Living with Breast Cancer and learning to Accept yourself

PJ Hamel Health Guide
  • Acceptance. Does the word mean giving up… or settling in? Does it feel negative to you, or positive?

    The answer to that probably depends a lot on your personality. Some of us avoid a battle at all costs. And some of us feel the desire to be adversarial –- and act on it -– multiple times a day. As you go through the cancer experience, you’ll face many crossroads; and some of them will define your limits of acceptance. The boundaries of your tolerance will be tested over and over again. If you didn’t know before your own personal line in the sand –- when you say “I’m fine,” and mean it, vs. when you say “No way!” -– breast cancer will certainly teach you.
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    Learning your limits probably starts very early in the breast cancer process. Perhaps before you even know you have cancer, after you’ve received that call-back for the “questionable” mammogram. You dutifully trudge back to the hospital or doctor’s office, trying to ignore the fact that your stomach has become a sinkhole. You go through that second mammogram, go home, and nervously await the results. And wait, and wait… How long does it take for you to call and rattle their cage? And how much hemming and hawing do you accept –- do you tolerate –- before you demand some action? As you (potentially) enter a new and challenging stage of your life, you’re already learning about your level of patience and acceptance.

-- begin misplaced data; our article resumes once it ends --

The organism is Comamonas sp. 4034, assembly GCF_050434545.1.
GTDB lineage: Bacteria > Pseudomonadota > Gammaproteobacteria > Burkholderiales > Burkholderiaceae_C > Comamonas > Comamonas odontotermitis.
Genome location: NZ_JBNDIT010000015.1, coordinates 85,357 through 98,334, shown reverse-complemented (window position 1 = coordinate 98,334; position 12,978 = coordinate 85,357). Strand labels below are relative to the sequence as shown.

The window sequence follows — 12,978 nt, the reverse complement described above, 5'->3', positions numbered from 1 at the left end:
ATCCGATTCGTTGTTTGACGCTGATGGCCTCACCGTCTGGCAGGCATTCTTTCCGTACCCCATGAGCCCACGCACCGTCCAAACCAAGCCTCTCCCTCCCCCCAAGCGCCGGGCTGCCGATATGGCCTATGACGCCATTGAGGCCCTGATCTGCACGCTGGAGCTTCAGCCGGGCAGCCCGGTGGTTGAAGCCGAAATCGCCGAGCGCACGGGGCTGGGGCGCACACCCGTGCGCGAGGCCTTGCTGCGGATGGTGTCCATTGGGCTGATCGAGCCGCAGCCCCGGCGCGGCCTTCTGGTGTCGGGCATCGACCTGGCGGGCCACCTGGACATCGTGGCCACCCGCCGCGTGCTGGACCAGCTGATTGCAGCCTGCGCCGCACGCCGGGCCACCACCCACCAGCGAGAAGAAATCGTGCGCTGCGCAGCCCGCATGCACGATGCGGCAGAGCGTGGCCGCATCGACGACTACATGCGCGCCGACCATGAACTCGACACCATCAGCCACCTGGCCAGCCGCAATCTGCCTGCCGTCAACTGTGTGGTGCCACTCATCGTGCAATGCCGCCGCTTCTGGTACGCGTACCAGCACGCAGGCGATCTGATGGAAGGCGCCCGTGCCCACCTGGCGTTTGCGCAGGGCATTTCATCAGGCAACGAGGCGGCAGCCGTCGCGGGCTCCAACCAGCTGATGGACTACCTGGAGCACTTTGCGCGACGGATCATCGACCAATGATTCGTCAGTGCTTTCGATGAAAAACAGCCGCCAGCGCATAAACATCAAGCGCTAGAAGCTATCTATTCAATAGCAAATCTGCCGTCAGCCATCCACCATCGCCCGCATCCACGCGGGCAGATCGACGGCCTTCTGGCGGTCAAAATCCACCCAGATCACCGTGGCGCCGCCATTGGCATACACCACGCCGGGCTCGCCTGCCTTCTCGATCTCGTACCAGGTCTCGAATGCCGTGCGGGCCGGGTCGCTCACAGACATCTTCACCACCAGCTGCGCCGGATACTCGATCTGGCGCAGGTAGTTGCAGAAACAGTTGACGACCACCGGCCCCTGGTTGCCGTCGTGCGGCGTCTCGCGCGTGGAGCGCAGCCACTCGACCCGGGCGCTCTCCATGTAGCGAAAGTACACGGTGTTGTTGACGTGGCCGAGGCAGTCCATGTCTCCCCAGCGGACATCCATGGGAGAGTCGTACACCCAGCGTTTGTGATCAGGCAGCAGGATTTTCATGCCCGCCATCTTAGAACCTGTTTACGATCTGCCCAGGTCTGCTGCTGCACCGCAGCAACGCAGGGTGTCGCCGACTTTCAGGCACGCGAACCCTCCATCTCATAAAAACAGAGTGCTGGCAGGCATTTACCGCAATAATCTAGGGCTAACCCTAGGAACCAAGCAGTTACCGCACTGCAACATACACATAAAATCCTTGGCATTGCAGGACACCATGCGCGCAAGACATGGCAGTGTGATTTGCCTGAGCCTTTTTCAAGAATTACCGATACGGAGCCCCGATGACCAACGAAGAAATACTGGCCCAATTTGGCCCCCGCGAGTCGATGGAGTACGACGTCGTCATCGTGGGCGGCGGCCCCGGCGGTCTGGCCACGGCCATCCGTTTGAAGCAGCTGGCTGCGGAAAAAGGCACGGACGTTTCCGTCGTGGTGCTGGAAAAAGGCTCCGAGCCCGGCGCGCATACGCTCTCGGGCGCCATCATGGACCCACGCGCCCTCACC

So you have cancer, get a wide-excision lumpectomy, and now your breasts don’t match. The surgeon says “We got clean margins, so I’m 99% positive we got all the cancer.” She’s beaming. You’re happy for the clean margins, do a mental shrug about your new appearance, and move on with your life. Or you can’t stand the way you look, even though you’re glad the operation was a “success.” So you start exploring breast reconstruction, even though it means more surgery, more expense, more time off from work. Which reaction is “right?”

    And then there’s chemo. Your hair falls out, everything tastes like a tin can, and you can’t go shopping at the mall for fear of exposure to too many germs. On top of all that, you’re slightly nauseous. Do you think to yourself, “Well, it’s not really too bad, I can live with this.” Or do you get a prescription for anti-nausea drugs, and when they don’t work, you call and get another, and when THEY prove ineffective, you ask about acupuncture, and where you might find some medicinal marijuana?  

    The point is this: acceptance –- your tolerance level –- is neither a positive nor a negative; it’s a purely personal concept. Each of us finds our own comfort zone to live in. And that’s the critical part: discovering the boundaries of that zone. If you’re a fighter, don’t keep forcing those feisty emotions below the surface during cancer treatment, just so that you can be a “good patient.” If you disagree with a certain part of treatment, question your doctor closely, and hold your ground if you still think you’re right. “Hell, yes! I’m getting a silicone implant, and I don’t care if you think saline is safer.” Fighting is the process you use to work through your decisions; don’t downplay its importance.

  • On the other hand, if you’re a “make love, not war” woman, don’t let friends or family badger you into being more assertive -– more adversarial –- than you want to be. “You should get a second opinion.” “But I don’t want a second opinion. I like my doctor; I trust him.” “You’re crazy if you don’t get a second opinion, with something this important.” “But…” Learn not to engage in these conversations. Well-meaning friends trying to re-create you in their own image aren’t improving your situation. Walk away.
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    Acceptance. Tolerance. Maybe you’re a woman ready to fight at the drop of a hat. Or maybe people call you a doormat behind your back. When you have cancer, it’s more important than ever to be comfortable in your own skin, whether it’s thick or thin.
Published On: May 29, 2007